Dry Flush Toilets vs. Composting Toilets for Preppers


Human waste always seems to be a taboo subject matter even though everyone produces it and they do so daily. In case the title of this article isn’t clear, the human waste I am referring to is the stuff that comes out of our bodies, urine, and feces. 

This may not be a popular topic to have around the dinner table, but I assure you, the result of eating dinner is something you will have to deal with. 

Why am I bringing this up? Because as a prepper you spend your time and resources to be prepared for bad times. And let me tell you if your toilet becomes inoperable due to some type of emergency, or for any reason for that matter, and you don’t have a backup plan, then you will be going through some bad times. 

There are quite a few options available for taking care of human waste but today, this article will be focusing on dry flush toilets and composting toilets. 

Dry Flush Toilets 

A dry flush toilet works kind of like its name describes. It is a completely dry system, so no water is used during the “flushing” process and all the waste is essentially bagged up. To get a better understanding of how this works we need to take a closer look at the toilet, starting from the ground up. 

How it Works 

A dry flush toilet looks very similar to the toilet that most people have in their homes. In the bowl and back of the toilet, there are a few mechanical pieces and a battery. 

A special bucket is then placed into the bowl and on top of a rotating gear. A large plastic bag, which is basically a garbage bag, lines the inside of the bucket and the inside of the bowl.

A round cartridge that is filled with what looks like aluminum foil is then placed on top of the bowl and the toilet seat comes down over that. 

Now, it’s time to do your business, and no worries because a dry flush toilet can handle #1, #2, and toilet paper. After your business is concluded there is a small “flush” button that is pressed down and held for a few seconds to activate the inner workings. 

Air is either blown in or sucked out to move the waste to the bottom of the foil material. The gear then rotates the bucket which twists the sheeting to create a small bag of self-contained waste. Air in the bowl is once again adjusted to settle the new layer of aluminum sheet and the toilet is ready to be used again. 

When the aluminum-looking foil runs out it’s time to dump the bucket. To do this simply remove the lid and empty the cartridge and pull out the large plastic bag containing all the waste. 

How many “flushes” you get per cartridge will depend on the model but one cartridge can contain enough material for around fifteen uses. 

Even though the toilet doesn’t use any water, it does need some electrical power. The toilet does not need to be attached to a dedicated outlet 24/7 but it does need to be plugged into a power source every few weeks to charge an internal battery.

Pros 

  • Portable 
  • Does not require any water 
  • Low odor 

Cons  

  • Requires some electrical power
  • Requires a supply of large plastic bags and cartridge refills 
  • Bagged waste needs to be disposed of properly 
  • Cost several hundred dollars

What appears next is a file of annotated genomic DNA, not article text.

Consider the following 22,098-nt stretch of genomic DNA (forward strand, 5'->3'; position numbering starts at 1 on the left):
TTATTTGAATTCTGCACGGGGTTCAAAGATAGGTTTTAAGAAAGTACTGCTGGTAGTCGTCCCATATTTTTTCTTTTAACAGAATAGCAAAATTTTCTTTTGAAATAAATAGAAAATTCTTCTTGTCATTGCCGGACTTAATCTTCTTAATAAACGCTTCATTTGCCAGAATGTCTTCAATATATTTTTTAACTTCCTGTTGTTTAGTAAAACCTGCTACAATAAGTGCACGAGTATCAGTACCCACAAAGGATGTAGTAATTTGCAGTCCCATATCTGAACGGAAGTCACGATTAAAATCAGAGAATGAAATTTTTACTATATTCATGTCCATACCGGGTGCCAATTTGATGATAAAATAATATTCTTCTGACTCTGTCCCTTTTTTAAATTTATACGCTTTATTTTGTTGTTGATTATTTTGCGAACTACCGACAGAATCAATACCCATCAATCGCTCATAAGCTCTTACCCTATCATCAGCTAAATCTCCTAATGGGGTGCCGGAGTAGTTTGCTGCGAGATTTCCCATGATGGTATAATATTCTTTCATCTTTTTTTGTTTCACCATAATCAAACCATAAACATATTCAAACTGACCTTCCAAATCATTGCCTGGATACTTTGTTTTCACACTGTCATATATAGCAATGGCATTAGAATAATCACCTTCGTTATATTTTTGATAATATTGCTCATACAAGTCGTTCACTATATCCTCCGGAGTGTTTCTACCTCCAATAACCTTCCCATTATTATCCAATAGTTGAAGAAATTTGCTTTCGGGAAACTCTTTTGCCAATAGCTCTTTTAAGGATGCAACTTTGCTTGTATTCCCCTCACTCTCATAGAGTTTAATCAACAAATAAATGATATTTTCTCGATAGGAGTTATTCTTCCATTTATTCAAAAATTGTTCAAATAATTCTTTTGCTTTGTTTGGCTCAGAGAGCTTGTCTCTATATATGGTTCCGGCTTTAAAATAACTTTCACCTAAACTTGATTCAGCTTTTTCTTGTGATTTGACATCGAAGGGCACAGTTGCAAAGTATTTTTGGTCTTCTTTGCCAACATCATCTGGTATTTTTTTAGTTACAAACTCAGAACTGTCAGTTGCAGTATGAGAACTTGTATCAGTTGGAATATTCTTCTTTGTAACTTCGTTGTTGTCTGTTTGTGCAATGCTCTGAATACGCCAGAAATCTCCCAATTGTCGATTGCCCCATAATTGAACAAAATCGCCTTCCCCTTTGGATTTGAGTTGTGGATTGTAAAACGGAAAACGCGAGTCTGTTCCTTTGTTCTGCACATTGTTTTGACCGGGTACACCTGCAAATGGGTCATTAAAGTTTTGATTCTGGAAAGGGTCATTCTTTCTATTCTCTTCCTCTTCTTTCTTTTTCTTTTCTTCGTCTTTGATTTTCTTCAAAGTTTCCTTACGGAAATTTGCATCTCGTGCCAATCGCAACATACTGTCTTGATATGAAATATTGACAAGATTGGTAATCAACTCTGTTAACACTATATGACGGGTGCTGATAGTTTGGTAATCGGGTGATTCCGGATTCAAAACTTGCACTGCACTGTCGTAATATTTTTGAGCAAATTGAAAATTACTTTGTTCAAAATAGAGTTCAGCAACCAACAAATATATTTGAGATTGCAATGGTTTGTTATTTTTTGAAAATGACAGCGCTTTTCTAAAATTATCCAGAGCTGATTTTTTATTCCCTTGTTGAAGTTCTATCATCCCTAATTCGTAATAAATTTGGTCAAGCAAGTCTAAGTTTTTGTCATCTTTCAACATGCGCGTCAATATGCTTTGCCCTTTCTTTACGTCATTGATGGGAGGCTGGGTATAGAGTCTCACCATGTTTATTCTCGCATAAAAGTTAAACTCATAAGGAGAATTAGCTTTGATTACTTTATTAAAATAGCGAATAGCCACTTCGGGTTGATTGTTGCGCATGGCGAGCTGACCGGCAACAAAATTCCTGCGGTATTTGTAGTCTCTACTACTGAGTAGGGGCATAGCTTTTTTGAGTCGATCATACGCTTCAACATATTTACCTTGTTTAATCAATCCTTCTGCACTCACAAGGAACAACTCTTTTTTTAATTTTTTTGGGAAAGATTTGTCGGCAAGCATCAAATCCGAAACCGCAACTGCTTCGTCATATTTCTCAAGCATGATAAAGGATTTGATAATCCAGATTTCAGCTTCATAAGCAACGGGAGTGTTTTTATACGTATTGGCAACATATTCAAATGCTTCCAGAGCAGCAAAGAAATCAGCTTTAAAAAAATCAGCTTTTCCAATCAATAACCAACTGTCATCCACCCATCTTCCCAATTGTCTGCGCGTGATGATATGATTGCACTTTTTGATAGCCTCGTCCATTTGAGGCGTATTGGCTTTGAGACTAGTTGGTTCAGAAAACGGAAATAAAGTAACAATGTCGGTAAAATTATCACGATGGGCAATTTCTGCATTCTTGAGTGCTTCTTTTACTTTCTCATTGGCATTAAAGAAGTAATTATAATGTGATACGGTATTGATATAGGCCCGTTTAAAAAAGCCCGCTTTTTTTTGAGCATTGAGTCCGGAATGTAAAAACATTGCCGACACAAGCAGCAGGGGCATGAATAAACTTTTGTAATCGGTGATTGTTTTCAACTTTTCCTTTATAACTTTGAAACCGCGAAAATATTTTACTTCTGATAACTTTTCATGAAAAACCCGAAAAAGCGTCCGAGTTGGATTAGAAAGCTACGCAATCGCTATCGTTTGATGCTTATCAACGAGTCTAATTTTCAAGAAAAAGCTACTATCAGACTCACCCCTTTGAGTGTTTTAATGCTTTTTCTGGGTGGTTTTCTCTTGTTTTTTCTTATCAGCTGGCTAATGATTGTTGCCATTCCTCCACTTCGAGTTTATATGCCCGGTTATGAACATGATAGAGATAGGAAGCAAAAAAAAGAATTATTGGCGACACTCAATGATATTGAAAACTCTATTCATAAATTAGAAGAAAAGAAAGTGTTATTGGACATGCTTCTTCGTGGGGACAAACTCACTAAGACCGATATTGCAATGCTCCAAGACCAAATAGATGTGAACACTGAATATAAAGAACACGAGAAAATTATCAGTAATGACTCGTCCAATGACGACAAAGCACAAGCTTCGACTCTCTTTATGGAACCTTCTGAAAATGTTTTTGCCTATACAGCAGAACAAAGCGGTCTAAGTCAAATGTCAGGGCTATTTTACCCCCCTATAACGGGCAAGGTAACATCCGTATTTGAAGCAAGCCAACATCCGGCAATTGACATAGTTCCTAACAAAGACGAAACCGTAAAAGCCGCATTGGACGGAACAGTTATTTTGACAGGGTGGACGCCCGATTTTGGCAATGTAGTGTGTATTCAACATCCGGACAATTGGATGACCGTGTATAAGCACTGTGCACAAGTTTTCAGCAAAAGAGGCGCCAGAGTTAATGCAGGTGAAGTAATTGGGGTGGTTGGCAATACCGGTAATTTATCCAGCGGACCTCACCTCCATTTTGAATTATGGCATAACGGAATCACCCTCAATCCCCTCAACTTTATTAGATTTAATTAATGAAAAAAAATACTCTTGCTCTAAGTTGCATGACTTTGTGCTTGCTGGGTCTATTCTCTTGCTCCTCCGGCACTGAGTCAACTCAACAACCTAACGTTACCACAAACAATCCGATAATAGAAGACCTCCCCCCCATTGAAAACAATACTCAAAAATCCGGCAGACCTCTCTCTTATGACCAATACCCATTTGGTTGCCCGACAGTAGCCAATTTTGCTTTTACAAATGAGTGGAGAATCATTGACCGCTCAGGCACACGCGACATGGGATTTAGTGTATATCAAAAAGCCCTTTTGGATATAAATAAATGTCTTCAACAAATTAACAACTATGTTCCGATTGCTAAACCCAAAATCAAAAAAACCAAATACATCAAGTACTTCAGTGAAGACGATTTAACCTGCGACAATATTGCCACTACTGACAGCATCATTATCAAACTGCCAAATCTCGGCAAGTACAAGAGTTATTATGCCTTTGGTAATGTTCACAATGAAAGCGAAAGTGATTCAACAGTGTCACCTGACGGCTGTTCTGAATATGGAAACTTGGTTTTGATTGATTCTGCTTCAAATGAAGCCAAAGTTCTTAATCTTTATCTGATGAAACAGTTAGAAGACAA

Composting Toilet 

When it comes to composting toilets, there are several designs a person can choose from but for the sake of this article, I will be discussing the simplest and most affordable setup. 

A composting toilet works by combining human waste with an organic medium such as sawdust, leaves, or pine tree needles. Within this mixture, decomposition occurs and the result is a composting material. 

How it Works 

A box is usually built in the spot where you want your toilet to be situated. A large hole is cut on top of the box and your choice of a toilet seat is placed over the hole. To have easier access to the inside of the box, the entire top of the box can be turned into a lid.

A container is then placed inside of the box underneath the hole to collect waste. Any durable container can be used but most people use a five-gallon bucket. 

Once the bucket is in place some of the organic media is placed on the bottom. You can then go ahead and do your business on top of the medium. 

When your business has been completed more organic material is placed on top of that. When the bucket is full it can be dumped outside into a composting pile.

However, some people will let the bucket sit outside, sealed for a few weeks to allow the material to decompose further before being dumped. If you take this route be sure to have plenty of extra buckets because some of them will be occupied for a while. 

Pros

  • Does not require any water 
  • Low odor
  • Does not require any power 
  • Waste Is turned into usable compost 
  • Very affordable 
  • Portable 

Cons 

  • The waste has to be dumped in a designated location 

Dry Flush and Composting Toilets At a Glance

Below is a quick overview of the two toilets side by side.

Dry Flush Toilet Composting Toilet
No water used No water used
Minimum power required No power required
Portable Portable
Has mechanical parts  No mechanical parts
Easy to install Easy to install
Works off the grid (minimum power needed) Works off the grid
Expensive Very affordable

Wrap Up 

The dry flush toilet is nice in that each flush is self-contained after use but you will need access to a power source and extra supplies for the toilet. 

A simple composting toilet will be much cheaper and does not need a power source or additional toilet supplies, other than the organic medium, but there will need to be an outdoor space available for the waste to be dumped. 

The one that you choose is up to you but both the dry flush and the composting toilet appear to be viable options for preppers. 

Let us know your thoughts or experiences by leaving a comment below. Thanks for reading and stay prepared. 





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